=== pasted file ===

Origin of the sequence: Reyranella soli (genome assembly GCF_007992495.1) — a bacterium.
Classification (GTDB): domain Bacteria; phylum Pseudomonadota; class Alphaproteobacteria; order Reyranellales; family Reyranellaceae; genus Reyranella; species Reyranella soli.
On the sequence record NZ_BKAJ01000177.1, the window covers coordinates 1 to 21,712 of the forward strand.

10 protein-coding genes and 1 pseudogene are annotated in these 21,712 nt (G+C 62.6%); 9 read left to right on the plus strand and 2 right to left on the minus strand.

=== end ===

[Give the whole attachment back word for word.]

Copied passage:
Origin of the sequence: Reyranella soli (genome assembly GCF_007992495.1) — a bacterium.
Classification (GTDB): domain Bacteria; phylum Pseudomonadota; class Alphaproteobacteria; order Reyranellales; family Reyranellaceae; genus Reyranella; species Reyranella soli.
On the sequence record NZ_BKAJ01000177.1, the window covers coordinates 1 to 21,712 of the forward strand.

10 protein-coding genes and 1 pseudogene are annotated in these 21,712 nt (G+C 62.6%); 9 read left to right on the plus strand and 2 right to left on the minus strand.